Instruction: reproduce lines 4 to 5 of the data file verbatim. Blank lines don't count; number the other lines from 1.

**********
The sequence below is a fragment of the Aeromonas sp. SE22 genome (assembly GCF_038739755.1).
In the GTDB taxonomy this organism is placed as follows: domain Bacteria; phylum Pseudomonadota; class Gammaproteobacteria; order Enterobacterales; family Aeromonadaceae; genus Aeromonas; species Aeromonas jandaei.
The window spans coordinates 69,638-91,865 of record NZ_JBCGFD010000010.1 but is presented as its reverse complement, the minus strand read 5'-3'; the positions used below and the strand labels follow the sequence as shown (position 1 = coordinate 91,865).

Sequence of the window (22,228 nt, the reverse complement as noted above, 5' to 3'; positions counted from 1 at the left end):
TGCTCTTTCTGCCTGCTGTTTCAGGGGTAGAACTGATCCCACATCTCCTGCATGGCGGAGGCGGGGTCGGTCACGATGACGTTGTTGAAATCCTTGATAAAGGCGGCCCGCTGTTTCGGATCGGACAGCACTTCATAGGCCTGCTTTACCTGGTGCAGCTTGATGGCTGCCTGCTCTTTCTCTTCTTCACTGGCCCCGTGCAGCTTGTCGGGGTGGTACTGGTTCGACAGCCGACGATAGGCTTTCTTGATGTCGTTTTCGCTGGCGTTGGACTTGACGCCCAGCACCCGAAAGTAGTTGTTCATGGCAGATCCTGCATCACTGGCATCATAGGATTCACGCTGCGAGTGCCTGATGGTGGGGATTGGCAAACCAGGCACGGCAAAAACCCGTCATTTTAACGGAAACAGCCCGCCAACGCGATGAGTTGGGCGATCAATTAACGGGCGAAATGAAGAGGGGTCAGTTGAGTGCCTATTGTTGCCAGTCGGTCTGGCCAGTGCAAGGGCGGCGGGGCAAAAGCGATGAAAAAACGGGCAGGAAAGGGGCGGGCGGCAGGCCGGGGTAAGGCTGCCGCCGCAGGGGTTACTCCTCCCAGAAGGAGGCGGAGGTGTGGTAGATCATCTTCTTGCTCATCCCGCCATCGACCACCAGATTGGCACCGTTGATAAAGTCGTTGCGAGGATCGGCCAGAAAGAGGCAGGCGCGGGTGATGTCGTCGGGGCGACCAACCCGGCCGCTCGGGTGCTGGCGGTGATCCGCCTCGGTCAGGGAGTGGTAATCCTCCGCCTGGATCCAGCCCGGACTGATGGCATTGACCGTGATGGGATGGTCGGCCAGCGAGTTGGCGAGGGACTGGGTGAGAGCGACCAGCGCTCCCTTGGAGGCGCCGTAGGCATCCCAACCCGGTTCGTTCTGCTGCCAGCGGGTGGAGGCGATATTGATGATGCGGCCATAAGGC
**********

Sequence of the window (22,228 nt, the reverse complement as noted above, 5' to 3'; positions counted from 1 at the left end):
TGCTCTTTCTGCCTGCTGTTTCAGGGGTAGAACTGATCCCACATCTCCTGCATGGCGGAGGCGGGGTCGGTCACGATGACGTTGTTGAAATCCTTGATAAAGGCGGCCCGCTGTTTCGGATCGGACAGCACTTCATAGGCCTGCTTTACCTGGTGCAGCTTGATGGCTGCCTGCTCTTTCTCTTCTTCACTGGCCCCGTGCAGCTTGTCGGGGTGGTACTGGTTCGACAGCCGACGATAGGCTTTCTTGATGTCGTTTTCGCTGGCGTTGGACTTGACGCCCAGCACCCGAAAGTAGTTGTTCATGGCAGATCCTGCATCACTGGCATCATAGGATTCACGCTGCGAGTGCCTGATGGTGGGGATTGGCAAACCAGGCACGGCAAAAACCCGTCATTTTAACGGAAACAGCCCGCCAACGCGATGAGTTGGGCGATCAATTAACGGGCGAAATGAAGAGGGGTCAGTTGAGTGCCTATTGTTGCCAGTCGGTCTGGCCAGTGCAAGGGCGGCGGGGCAAAAGCGATGAAAAAACGGGCAGGAAAGGGGCGGGCGGCAGGCCGGGGTAAGGCTGCCGCCGCAGGGGTTACTCCTCCCAGAAGGAGGCGGAGGTGTGGTAGATCATCTTCTTGCTCATCCCGCCATCGACCACCAGATTGGCACCGTTGATAAAGTCGTTGCGAGGATCGGCCAGAAAGAGGCAGGCGCGGGTGATGTCGTCGGGGCGACCAACCCGGCCGCTCGGGTGCTGGCGGTGATCCGCCTCGGTCAGGGAGTGGTAATCCTCCGCCTGGATCCAGCCCGGACTGATGGCATTGACCGTGATGGGATGGTCGGCCAGCGAGTTGGCGAGGGACTGGGTGAGAGCGACCAGCGCTCCCTTGGAGGCGCCGTAGGCATCCCAACCCGGTTCGTTCTGCTGCCAGCGGGTGGAGGCGATATTGATGATGCGGCCATAAGGC